I’m searching for the best FTSE 100 dividend stocks to buy. And today, Vodafone Group (LSE: VOD) sits near the top of my shopping list.
The telecoms titan has a rich history of paying above-average dividends. This is thanks, in part, to its exceptional cash generation and its ultra-defensive operations. This gives it the confidence to keep doling out fatty cheques to its shareholders, whatever murkiness might be on the horizon.
For the current financial year (to March 2022) the business carries a market-mashing 6.4% dividend yield based on analysts’ dividend forecasts.
It’s true that raising profits in highly-regulated industries like telecommunications can be difficult. But I think there’s still plenty to get excited about with Vodafone over a long time horizon. The global 5G rollout offers terrific earnings possibilities over the next several years at least. And the FTSE 100 firm’s exposure to fast-growing African emerging markets also excites me.
Another FTSE 100 big yielder
J Sainsbury (LSE: SBRY) is another FTSE 100 share whose dividend yield beats the broader UK blue-chip average. For the 12 months to February 2022, the supermarket’s yield sits at 3.8%. It’s a figure that beats the broader Footsie forward average by almost half a percentage point.
Sainsbury’s share price has taken off as speculation over a possible takeover has ignited. Takeover action in the UK is at its highest level in a decade and a half. And the supermarket sector is particularly awash with activity with Morrisons and Asda both currently subject to bids. It’s possible then that Sainsbury’s could keep rising in value.
I’m not interested in buying Sainsbury’s shares however. I buy UK stocks based on a long-term view and not because of the possibility of short-term share price gains. And the outlook for this FTSE 100 stock is packed with problems as competition in the grocery industry worsens and costs grow.
British retail stocks like these are famous for their ultra-thin margins. I fear things could get much worse for the established operators like this too, as discounters Aldi and Lidl and US internet giant Amazon step up their attacks.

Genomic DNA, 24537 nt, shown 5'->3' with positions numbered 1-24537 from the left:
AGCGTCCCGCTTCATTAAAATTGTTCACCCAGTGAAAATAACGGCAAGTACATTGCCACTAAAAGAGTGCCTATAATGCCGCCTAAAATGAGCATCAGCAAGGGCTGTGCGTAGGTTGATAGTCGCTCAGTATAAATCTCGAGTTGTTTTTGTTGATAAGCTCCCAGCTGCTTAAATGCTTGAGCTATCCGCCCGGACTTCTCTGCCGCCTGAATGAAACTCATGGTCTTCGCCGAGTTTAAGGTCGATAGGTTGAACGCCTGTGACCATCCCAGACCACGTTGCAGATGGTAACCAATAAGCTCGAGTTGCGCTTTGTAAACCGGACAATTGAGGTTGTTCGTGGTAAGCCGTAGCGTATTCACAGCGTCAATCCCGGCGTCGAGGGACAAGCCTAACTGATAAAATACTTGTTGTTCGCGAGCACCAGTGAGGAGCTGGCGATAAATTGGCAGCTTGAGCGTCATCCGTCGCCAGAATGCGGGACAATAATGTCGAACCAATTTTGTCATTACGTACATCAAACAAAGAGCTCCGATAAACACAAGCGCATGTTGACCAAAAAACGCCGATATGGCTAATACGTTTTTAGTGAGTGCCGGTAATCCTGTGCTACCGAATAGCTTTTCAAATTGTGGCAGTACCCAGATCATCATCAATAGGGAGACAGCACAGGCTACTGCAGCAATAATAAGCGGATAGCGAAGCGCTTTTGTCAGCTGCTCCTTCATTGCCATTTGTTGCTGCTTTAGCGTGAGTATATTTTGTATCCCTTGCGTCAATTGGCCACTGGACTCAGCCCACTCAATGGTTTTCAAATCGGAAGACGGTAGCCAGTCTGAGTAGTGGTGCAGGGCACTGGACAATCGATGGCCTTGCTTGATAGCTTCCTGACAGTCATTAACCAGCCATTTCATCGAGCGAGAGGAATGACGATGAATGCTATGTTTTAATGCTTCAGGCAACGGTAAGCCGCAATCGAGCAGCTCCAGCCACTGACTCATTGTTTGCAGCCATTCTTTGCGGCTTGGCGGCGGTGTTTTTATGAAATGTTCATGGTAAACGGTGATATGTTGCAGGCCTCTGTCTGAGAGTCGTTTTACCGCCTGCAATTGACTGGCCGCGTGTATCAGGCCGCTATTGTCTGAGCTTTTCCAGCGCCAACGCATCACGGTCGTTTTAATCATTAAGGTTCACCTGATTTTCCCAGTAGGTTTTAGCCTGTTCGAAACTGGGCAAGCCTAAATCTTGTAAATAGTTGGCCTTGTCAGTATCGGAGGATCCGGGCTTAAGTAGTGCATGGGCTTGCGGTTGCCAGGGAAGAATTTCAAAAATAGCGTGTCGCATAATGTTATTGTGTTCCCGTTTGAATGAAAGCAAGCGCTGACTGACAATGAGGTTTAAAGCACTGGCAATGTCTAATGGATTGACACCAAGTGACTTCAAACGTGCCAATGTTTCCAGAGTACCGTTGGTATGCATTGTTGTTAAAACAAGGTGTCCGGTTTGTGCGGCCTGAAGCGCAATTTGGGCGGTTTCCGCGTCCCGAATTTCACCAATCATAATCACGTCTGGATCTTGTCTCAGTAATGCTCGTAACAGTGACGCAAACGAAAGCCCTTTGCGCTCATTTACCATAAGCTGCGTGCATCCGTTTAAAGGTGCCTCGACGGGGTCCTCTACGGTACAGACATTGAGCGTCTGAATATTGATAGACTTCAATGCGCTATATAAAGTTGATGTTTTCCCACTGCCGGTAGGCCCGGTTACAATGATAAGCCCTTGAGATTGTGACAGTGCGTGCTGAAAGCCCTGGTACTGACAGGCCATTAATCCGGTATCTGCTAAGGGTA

A better dividend stock
I’d much rather spend my hard-earned cash on Royal Mail (LSE: RMG). This isn’t just because this FTSE 100 share’s 4% forward dividend yield hands down either. I think the relentless rise of e-commerce should drive the Royal Mail significantly higher over the long term.
Royal Mail plays a critical role in getting packages from retailers and manufacturers to individuals and businesses. And it doesn’t only deliver goods the length and breadth of the UK. Its GLS division operates logistics services across Europe and in the US.
This gives the Footsie firm exposure to Europe’s largest online shopping market and other rapidly-expanding e-commerce markets such as Italy, Spain and the Czech Republic.
Royal Mail is introducing new services (like door-to-door package collection) and investing heavily in parcel machines to make the most of this opportunity too. Competition from the likes of DPD and Hermes is intense, but I believe Royal Mail could still deliver mighty shareholder profits.
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John Mackey, CEO of Whole Foods Market, an Amazon subsidiary, is a member of The Motley Fool’s board of directors. Royston Wild has no position in any of the shares mentioned. The Motley Fool UK owns shares of and has recommended Amazon. The Motley Fool UK has recommended the following options: long January 2022 $1,920 calls on Amazon and short January 2022 $1,940 calls on Amazon. Views expressed on the companies mentioned in this article are those of the writer and therefore may differ from the official recommendations we make in our subscription services such as Share Advisor, Hidden Winners and Pro. Here at The Motley Fool we believe that considering a diverse range of insights makes us better investors.